Mitsubishi Freshens Its Media Mix

LOS ANGELES As struggling Mitsubishi Motors prepares to unveil details of a restructuring plan on April 30, the car maker is plotting a new course both creatively and in its media mix.

Without a new model to push, the agency will concentrate mostly on promoting the Galant sedan and Endeavor SUV for the rest of the year. Those ads will tout Mitsubishi’s cars as “highly styled with superior driving” capabilities, said senior vice president of marketing Ian Beavis last week.

Beavis, a former FCB and Lincoln-Mercury executive who joined Mitsubishi in December, is ramping up the client’s move away from network TV to online and other media. “We haven’t finalized percentages, but the shift from network TV will be dramatic,” he promised, adding that media spend would remain around the $260 million mark. (For the first two months of the year, however, Mitsubishi spending was down from about $50 million to $30 million compared with the same period in 2003, according to Nielsen Monitor-Plus.)

At the New York International Auto Show last week, Beavis said the company would spend less on network, more on spot advertising and triple its print budget to more than $60 million.

Speaking before the Motor Press Guild last month, Finbarr O’Neill, CEO and co-chairman of Mitsubishi Motor Sales of America, explained: “We have a problem. If we’re going to run Galant and Endeavor commercials, we don’t have the money to run a lot of Lancer commercials. We’re going to have to look at marketing alternatives.” He cited specifically promotional events, direct mail, Internet and interactive.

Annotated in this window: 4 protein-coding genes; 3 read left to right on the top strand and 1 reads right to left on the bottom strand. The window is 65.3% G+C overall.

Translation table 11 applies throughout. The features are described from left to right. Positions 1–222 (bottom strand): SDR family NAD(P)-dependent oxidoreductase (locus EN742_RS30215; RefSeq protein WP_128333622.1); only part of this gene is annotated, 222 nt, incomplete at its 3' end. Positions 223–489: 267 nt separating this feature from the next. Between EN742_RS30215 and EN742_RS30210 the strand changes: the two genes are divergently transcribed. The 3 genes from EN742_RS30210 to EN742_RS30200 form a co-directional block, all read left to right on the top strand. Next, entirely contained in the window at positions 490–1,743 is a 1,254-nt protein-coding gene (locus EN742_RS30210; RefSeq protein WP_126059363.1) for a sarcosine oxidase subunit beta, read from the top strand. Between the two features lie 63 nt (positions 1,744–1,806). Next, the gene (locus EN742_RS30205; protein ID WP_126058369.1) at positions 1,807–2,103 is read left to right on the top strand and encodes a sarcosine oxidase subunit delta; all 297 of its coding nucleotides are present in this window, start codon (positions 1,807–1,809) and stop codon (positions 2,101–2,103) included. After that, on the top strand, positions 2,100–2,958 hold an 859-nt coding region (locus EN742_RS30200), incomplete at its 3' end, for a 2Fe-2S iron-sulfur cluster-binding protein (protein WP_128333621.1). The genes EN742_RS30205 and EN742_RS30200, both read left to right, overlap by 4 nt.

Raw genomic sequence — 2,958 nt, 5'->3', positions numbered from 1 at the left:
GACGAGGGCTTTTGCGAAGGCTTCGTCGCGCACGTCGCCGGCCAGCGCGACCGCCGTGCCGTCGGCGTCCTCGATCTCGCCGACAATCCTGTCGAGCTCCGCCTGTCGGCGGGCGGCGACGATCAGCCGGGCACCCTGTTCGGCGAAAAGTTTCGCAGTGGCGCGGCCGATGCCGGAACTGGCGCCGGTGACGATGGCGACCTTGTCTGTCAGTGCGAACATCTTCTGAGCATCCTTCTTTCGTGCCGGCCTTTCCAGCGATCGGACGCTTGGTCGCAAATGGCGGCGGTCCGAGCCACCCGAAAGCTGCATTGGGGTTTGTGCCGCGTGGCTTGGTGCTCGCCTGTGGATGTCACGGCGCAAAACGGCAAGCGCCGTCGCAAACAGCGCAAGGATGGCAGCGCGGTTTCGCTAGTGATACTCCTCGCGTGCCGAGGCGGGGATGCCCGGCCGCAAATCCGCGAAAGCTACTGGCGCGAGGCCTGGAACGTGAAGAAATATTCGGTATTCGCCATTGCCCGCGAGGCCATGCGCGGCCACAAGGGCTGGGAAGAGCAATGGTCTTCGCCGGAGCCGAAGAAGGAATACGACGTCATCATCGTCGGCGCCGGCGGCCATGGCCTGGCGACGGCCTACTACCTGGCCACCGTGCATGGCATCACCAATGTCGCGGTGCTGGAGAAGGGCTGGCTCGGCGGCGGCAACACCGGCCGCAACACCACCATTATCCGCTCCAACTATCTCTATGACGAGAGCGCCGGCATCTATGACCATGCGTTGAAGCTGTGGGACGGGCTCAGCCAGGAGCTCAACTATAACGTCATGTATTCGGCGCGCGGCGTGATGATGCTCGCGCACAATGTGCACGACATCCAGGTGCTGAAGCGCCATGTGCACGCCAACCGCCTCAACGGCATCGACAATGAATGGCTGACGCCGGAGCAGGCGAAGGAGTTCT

There has been no indication that the client will blame its agency, Interpublic Group’s Deutsch/LA, for a problem analysts attribute to under-competitive product and an over-reliance on deals that offered zero percent financing, no money down and no payments for 12 months.

“There will be no shifting of the agency,” said Beavis. “It’s not even on the table. You don’t consolidate direct mail and interactive at an agency you intend to review.” Mitsubishi shifted its $10 million direct and interactive business to Deutsch/LA in Marina del Rey, Calif., last month.

The latest campaign from Deutsch, which broke during the Super Bowl, strives to distance Mitsubishi from incentive pitches, as well as its hipster focus of recent years-what Beavis has called “rock video” advertising.

In its new emphasis on print, O’Neill said, the company will be playing up the rational side of the product story over the emotional. “All we can do is take the product that we have … and tell the story as best we can,” he said. “I believe it’s a marketing solution.”

Some industry watchers disagree. “I don’t think they’ve had weak marketing,” said analyst Todd Turner of Car Concepts in Thousand Oaks, Calif. “They don’t have anything to back it up. Mitsubishi has almost zero brand loyalty.” The key problem is that Kia and Hyundai sell comparable cars for less money, he said, while Nissan, Honda and Toyota offer better quality for the same amount.

In the first quarter, Galant sales were down by 25 percent, from 19,352 to 14,528, according to Wes Brown of Iceology in Los Angeles. But sales picked up in March, rising to 5,980 from 5,342 the prior March. The Super Bowl spot compared the Galant with Toyota’s Camry, which also saw a first-quarter sales drop, falling 10 percent from 38,658 to 35,100.

Meanwhile, dealers are taking a typical dealer stance: wait and see. The Galant campaign “has great merit,” said Maury Feuerman, owner of Arnold Mitsubishi in Roseville, Mich. “But we’re not seeing it translate into sales yet. Whether it will remains to be seen.”

—with Kevin Ransom and Karl Greenberg